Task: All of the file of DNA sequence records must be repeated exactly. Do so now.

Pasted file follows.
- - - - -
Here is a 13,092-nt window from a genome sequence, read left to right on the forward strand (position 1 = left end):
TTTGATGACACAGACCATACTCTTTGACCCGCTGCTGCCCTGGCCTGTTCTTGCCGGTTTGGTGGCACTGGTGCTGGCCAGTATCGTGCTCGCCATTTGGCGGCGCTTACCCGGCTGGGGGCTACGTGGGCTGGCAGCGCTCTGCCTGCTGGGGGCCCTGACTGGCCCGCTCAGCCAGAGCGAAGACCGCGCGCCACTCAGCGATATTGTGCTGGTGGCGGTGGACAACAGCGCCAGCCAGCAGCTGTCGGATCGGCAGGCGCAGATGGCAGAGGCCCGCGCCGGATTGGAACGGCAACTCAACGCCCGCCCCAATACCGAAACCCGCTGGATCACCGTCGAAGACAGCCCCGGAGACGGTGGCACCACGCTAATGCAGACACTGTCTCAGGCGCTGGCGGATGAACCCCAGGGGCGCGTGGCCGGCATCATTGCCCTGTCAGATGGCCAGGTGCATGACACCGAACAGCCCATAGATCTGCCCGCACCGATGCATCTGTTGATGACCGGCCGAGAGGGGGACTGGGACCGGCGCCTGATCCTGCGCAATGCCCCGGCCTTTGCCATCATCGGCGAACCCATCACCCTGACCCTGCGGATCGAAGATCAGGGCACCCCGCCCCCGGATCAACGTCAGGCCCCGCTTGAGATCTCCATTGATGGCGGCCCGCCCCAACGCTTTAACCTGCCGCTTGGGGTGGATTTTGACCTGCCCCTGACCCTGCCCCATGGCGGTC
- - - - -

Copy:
Here is a 13,092-nt window from a genome sequence, read left to right on the forward strand (position 1 = left end):
TTTGATGACACAGACCATACTCTTTGACCCGCTGCTGCCCTGGCCTGTTCTTGCCGGTTTGGTGGCACTGGTGCTGGCCAGTATCGTGCTCGCCATTTGGCGGCGCTTACCCGGCTGGGGGCTACGTGGGCTGGCAGCGCTCTGCCTGCTGGGGGCCCTGACTGGCCCGCTCAGCCAGAGCGAAGACCGCGCGCCACTCAGCGATATTGTGCTGGTGGCGGTGGACAACAGCGCCAGCCAGCAGCTGTCGGATCGGCAGGCGCAGATGGCAGAGGCCCGCGCCGGATTGGAACGGCAACTCAACGCCCGCCCCAATACCGAAACCCGCTGGATCACCGTCGAAGACAGCCCCGGAGACGGTGGCACCACGCTAATGCAGACACTGTCTCAGGCGCTGGCGGATGAACCCCAGGGGCGCGTGGCCGGCATCATTGCCCTGTCAGATGGCCAGGTGCATGACACCGAACAGCCCATAGATCTGCCCGCACCGATGCATCTGTTGATGACCGGCCGAGAGGGGGACTGGGACCGGCGCCTGATCCTGCGCAATGCCCCGGCCTTTGCCATCATCGGCGAACCCATCACCCTGACCCTGCGGATCGAAGATCAGGGCACCCCGCCCCCGGATCAACGTCAGGCCCCGCTTGAGATCTCCATTGATGGCGGCCCGCCCCAACGCTTTAACCTGCCGCTTGGGGTGGATTTTGACCTGCCCCTGACCCTGCCCCATGGCGGTC